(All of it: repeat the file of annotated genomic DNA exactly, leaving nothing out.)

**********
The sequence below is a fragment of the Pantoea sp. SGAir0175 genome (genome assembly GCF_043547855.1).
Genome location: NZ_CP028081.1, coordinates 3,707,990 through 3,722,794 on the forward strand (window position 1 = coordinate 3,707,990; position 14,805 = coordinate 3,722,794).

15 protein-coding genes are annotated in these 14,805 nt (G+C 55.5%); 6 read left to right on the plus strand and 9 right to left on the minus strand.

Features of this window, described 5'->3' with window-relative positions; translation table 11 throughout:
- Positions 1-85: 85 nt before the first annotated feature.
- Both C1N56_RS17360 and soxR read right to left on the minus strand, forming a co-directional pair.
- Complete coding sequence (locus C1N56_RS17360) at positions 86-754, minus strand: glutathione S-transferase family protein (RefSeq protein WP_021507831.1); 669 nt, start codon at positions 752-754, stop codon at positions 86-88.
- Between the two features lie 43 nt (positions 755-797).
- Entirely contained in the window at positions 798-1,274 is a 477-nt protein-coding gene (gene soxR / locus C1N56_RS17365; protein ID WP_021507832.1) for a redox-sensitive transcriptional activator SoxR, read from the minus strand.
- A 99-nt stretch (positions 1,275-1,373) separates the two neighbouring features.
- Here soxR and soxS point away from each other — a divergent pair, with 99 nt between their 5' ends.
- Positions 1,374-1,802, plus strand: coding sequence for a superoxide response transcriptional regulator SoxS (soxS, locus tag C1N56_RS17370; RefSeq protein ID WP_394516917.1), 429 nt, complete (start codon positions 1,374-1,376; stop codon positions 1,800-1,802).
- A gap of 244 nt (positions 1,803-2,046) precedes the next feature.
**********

The sequence below is a fragment of the Pantoea sp. SGAir0175 genome (genome assembly GCF_043547855.1).
Genome location: NZ_CP028081.1, coordinates 3,707,990 through 3,722,794 on the forward strand (window position 1 = coordinate 3,707,990; position 14,805 = coordinate 3,722,794).

15 protein-coding genes are annotated in these 14,805 nt (G+C 55.5%); 6 read left to right on the plus strand and 9 right to left on the minus strand.

Features of this window, described 5'->3' with window-relative positions; translation table 11 throughout:
- Positions 1-85: 85 nt before the first annotated feature.
- Both C1N56_RS17360 and soxR read right to left on the minus strand, forming a co-directional pair.
- Complete coding sequence (locus C1N56_RS17360) at positions 86-754, minus strand: glutathione S-transferase family protein (RefSeq protein WP_021507831.1); 669 nt, start codon at positions 752-754, stop codon at positions 86-88.
- Between the two features lie 43 nt (positions 755-797).
- Entirely contained in the window at positions 798-1,274 is a 477-nt protein-coding gene (gene soxR / locus C1N56_RS17365; protein ID WP_021507832.1) for a redox-sensitive transcriptional activator SoxR, read from the minus strand.
- A 99-nt stretch (positions 1,275-1,373) separates the two neighbouring features.
- Here soxR and soxS point away from each other — a divergent pair, with 99 nt between their 5' ends.
- Positions 1,374-1,802, plus strand: coding sequence for a superoxide response transcriptional regulator SoxS (soxS, locus tag C1N56_RS17370; RefSeq protein ID WP_394516917.1), 429 nt, complete (start codon positions 1,374-1,376; stop codon positions 1,800-1,802).
- A gap of 244 nt (positions 1,803-2,046) precedes the next feature.